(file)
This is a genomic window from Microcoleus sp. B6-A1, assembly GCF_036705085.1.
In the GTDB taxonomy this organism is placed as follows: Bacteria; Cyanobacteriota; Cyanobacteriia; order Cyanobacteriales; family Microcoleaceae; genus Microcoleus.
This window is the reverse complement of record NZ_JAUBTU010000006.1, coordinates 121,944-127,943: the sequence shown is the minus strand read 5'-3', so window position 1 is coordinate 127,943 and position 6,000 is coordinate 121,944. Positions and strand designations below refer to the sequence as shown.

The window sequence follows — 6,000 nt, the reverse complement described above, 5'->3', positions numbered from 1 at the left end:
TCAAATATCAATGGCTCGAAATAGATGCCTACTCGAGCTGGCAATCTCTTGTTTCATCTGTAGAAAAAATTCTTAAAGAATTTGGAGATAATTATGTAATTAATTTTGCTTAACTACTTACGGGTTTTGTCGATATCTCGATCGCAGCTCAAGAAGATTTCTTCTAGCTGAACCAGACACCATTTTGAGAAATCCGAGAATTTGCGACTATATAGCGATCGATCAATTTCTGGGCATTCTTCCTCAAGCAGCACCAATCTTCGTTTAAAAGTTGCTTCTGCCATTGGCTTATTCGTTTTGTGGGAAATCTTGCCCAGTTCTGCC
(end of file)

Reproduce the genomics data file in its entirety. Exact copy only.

This is a genomic window from Microcoleus sp. B6-A1, assembly GCF_036705085.1.
In the GTDB taxonomy this organism is placed as follows: Bacteria; Cyanobacteriota; Cyanobacteriia; order Cyanobacteriales; family Microcoleaceae; genus Microcoleus.
This window is the reverse complement of record NZ_JAUBTU010000006.1, coordinates 121,944-127,943: the sequence shown is the minus strand read 5'-3', so window position 1 is coordinate 127,943 and position 6,000 is coordinate 121,944. Positions and strand designations below refer to the sequence as shown.

The window sequence follows — 6,000 nt, the reverse complement described above, 5'->3', positions numbered from 1 at the left end:
TCAAATATCAATGGCTCGAAATAGATGCCTACTCGAGCTGGCAATCTCTTGTTTCATCTGTAGAAAAAATTCTTAAAGAATTTGGAGATAATTATGTAATTAATTTTGCTTAACTACTTACGGGTTTTGTCGATATCTCGATCGCAGCTCAAGAAGATTTCTTCTAGCTGAACCAGACACCATTTTGAGAAATCCGAGAATTTGCGACTATATAGCGATCGATCAATTTCTGGGCATTCTTCCTCAAGCAGCACCAATCTTCGTTTAAAAGTTGCTTCTGCCATTGGCTTATTCGTTTTGTGGGAAATCTTGCCCAGTTCTGCC